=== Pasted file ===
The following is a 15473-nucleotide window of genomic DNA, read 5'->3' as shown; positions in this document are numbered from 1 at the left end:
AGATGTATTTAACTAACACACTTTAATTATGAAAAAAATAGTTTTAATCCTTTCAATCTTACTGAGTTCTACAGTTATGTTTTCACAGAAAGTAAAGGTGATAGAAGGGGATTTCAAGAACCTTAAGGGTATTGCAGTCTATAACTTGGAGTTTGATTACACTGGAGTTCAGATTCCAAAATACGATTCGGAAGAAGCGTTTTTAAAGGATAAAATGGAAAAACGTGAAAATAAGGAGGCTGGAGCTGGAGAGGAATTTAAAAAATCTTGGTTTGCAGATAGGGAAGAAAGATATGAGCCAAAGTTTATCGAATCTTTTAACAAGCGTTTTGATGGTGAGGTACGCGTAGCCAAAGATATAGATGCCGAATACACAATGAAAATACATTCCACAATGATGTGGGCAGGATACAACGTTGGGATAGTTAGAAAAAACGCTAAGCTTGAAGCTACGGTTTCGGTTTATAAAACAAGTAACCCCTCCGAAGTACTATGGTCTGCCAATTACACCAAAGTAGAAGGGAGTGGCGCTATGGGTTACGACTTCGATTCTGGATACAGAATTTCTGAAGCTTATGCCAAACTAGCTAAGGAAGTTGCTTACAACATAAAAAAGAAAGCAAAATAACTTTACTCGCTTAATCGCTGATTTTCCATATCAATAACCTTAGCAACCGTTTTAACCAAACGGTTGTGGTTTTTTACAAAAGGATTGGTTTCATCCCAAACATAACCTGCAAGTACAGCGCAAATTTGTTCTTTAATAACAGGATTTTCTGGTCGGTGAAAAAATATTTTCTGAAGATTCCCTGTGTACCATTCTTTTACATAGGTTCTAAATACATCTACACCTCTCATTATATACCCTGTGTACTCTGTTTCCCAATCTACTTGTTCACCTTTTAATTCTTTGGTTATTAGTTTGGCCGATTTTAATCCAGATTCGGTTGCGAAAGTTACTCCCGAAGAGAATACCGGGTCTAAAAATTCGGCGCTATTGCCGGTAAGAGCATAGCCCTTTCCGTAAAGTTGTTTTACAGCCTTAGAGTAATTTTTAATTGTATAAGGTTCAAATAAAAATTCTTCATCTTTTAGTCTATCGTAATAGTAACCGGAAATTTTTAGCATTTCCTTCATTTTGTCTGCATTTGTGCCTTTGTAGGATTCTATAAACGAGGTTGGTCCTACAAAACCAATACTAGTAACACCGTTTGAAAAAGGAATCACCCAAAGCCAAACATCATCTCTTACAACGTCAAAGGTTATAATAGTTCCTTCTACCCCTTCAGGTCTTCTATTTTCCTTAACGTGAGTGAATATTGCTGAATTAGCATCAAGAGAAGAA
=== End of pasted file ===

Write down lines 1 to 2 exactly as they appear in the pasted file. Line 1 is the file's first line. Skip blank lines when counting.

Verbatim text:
The following is a 15473-nucleotide window of genomic DNA, read 5'->3' as shown; positions in this document are numbered from 1 at the left end:
AGATGTATTTAACTAACACACTTTAATTATGAAAAAAATAGTTTTAATCCTTTCAATCTTACTGAGTTCTACAGTTATGTTTTCACAGAAAGTAAAGGTGATAGAAGGGGATTTCAAGAACCTTAAGGGTATTGCAGTCTATAACTTGGAGTTTGATTACACTGGAGTTCAGATTCCAAAATACGATTCGGAAGAAGCGTTTTTAAAGGATAAAATGGAAAAACGTGAAAATAAGGAGGCTGGAGCTGGAGAGGAATTTAAAAAATCTTGGTTTGCAGATAGGGAAGAAAGATATGAGCCAAAGTTTATCGAATCTTTTAACAAGCGTTTTGATGGTGAGGTACGCGTAGCCAAAGATATAGATGCCGAATACACAATGAAAATACATTCCACAATGATGTGGGCAGGATACAACGTTGGGATAGTTAGAAAAAACGCTAAGCTTGAAGCTACGGTTTCGGTTTATAAAACAAGTAACCCCTCCGAAGTACTATGGTCTGCCAATTACACCAAAGTAGAAGGGAGTGGCGCTATGGGTTACGACTTCGATTCTGGATACAGAATTTCTGAAGCTTATGCCAAACTAGCTAAGGAAGTTGCTTACAACATAAAAAAGAAAGCAAAATAACTTTACTCGCTTAATCGCTGATTTTCCATATCAATAACCTTAGCAACCGTTTTAACCAAACGGTTGTGGTTTTTTACAAAAGGATTGGTTTCATCCCAAACATAACCTGCAAGTACAGCGCAAATTTGTTCTTTAATAACAGGATTTTCTGGTCGGTGAAAAAATATTTTCTGAAGATTCCCTGTGTACCATTCTTTTACATAGGTTCTAAATACATCTACACCTCTCATTATATACCCTGTGTACTCTGTTTCCCAATCTACTTGTTCACCTTTTAATTCTTTGGTTATTAGTTTGGCCGATTTTAATCCAGATTCGGTTGCGAAAGTTACTCCCGAAGAGAATACCGGGTCTAAAAATTCGGCGCTATTGCCGGTAAGAGCATAGCCCTTTCCGTAAAGTTGTTTTACAGCCTTAGAGTAATTTTTAATTGTATAAGGTTCAAATAAAAATTCTTCATCTTTTAGTCTATCGTAATAGTAACCGGAAATTTTTAGCATTTCCTTCATTTTGTCTGCATTTGTGCCTTTGTAGGATTCTATAAACGAGGTTGGTCCTACAAAACCAATACTAGTAACACCGTTTGAAAAAGGAATCACCCAAAGCCAAACATCATCTCTTACAACGTCAAAGGTTATAATAGTTCCTTCTACCCCTTCAGGTCTTCTATTTTCCTTAACGTGAGTGAATATTGCTGAATTAGCATCAAGAGAAGAA